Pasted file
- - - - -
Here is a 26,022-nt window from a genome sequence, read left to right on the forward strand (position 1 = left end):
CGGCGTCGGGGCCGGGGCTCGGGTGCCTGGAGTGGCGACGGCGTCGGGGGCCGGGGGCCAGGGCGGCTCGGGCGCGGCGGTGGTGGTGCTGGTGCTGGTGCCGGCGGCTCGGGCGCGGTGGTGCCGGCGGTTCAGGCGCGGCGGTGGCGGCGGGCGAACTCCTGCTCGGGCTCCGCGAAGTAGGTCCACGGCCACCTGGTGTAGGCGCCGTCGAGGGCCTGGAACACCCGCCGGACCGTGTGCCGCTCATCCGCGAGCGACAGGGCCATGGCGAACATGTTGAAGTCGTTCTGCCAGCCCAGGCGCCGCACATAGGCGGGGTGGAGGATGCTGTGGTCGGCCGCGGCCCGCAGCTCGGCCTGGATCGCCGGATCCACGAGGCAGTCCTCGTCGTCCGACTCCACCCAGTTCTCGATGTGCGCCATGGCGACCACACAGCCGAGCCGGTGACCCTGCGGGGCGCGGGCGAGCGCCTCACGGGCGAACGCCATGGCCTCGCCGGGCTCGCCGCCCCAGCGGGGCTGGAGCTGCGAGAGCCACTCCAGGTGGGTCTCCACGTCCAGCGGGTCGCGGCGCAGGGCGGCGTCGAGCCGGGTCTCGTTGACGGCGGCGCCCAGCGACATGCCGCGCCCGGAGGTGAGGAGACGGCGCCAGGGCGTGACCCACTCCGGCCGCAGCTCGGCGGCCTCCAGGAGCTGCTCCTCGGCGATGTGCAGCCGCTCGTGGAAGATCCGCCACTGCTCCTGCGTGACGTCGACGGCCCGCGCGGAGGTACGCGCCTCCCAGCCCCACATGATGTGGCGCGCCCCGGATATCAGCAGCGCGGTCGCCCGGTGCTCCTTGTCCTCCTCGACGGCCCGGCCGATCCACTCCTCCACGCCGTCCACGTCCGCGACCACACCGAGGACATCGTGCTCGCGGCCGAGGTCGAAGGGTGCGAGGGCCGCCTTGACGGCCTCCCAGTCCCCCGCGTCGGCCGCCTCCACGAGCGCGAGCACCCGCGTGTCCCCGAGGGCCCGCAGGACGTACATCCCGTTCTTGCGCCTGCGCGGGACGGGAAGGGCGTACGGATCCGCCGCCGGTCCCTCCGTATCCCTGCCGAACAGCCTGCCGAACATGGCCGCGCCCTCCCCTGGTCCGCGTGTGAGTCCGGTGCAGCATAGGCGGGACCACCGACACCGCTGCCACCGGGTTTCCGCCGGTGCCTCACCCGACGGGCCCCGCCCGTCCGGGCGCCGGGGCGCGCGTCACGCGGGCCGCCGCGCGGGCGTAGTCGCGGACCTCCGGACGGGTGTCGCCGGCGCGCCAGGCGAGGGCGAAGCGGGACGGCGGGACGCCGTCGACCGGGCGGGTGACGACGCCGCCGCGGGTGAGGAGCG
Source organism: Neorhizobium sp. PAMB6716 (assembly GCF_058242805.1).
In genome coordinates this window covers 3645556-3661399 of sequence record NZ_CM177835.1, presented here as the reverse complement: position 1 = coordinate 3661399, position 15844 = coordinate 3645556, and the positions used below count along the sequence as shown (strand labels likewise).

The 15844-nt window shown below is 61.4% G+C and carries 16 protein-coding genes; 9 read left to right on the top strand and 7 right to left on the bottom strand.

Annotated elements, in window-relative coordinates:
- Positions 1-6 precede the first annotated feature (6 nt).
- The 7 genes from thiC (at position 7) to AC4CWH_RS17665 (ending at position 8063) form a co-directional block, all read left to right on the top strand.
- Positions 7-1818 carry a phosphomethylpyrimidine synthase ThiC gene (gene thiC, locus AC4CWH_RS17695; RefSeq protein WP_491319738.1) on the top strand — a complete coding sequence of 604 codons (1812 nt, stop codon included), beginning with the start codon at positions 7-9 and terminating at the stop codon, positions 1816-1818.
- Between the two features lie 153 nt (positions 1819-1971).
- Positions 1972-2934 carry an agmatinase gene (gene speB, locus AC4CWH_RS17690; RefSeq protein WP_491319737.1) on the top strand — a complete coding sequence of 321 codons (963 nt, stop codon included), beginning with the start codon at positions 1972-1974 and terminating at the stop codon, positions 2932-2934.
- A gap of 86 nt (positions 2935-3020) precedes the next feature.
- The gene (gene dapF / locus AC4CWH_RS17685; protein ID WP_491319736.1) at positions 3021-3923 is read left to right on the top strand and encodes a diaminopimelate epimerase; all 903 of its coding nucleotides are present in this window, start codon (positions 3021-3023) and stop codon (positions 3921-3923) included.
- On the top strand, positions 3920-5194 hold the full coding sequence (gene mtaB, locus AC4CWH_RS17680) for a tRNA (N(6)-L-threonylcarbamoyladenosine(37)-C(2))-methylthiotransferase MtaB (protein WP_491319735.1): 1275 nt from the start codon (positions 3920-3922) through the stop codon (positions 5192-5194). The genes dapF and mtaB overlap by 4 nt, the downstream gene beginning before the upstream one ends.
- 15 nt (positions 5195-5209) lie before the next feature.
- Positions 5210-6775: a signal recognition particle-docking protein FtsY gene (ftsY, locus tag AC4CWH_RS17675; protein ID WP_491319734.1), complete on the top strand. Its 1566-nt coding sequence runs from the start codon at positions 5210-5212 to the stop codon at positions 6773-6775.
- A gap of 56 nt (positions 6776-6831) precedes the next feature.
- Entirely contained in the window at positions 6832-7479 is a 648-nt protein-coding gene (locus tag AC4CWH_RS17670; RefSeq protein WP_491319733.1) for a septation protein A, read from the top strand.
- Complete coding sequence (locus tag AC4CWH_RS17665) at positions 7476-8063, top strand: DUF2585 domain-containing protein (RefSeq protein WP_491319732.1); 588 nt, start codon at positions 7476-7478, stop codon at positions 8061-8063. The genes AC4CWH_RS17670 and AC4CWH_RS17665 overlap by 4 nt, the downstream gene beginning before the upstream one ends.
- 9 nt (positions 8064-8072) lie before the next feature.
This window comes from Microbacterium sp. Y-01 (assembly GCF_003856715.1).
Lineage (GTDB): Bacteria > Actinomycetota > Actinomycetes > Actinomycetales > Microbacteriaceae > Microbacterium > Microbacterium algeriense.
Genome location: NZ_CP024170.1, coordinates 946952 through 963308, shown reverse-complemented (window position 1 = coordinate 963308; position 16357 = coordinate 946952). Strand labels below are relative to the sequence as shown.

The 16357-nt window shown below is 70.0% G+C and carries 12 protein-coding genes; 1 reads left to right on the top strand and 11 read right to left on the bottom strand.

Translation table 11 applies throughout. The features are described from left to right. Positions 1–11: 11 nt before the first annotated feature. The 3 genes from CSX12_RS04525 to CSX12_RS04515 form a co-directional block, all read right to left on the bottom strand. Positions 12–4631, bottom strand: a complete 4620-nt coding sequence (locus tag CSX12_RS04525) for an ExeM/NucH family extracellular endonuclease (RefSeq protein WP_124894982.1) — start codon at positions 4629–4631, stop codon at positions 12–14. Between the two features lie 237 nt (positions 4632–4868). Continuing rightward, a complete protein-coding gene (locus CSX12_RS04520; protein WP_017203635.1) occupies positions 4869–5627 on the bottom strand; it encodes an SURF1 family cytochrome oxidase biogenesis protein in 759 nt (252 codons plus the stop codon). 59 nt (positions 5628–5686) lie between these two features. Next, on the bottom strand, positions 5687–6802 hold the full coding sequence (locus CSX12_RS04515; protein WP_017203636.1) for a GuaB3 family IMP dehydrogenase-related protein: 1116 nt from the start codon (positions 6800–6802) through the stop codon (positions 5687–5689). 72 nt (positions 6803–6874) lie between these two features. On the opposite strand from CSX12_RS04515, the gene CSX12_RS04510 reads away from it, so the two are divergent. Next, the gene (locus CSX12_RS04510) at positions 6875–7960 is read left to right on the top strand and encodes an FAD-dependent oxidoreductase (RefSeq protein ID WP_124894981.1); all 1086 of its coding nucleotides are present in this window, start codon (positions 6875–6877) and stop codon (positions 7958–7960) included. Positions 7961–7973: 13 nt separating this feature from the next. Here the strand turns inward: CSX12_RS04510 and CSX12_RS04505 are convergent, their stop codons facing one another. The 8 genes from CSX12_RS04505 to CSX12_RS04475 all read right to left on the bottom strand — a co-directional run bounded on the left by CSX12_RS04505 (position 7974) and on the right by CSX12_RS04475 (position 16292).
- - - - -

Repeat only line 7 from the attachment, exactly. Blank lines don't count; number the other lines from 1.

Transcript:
- Positions 1-6 precede the first annotated feature (6 nt).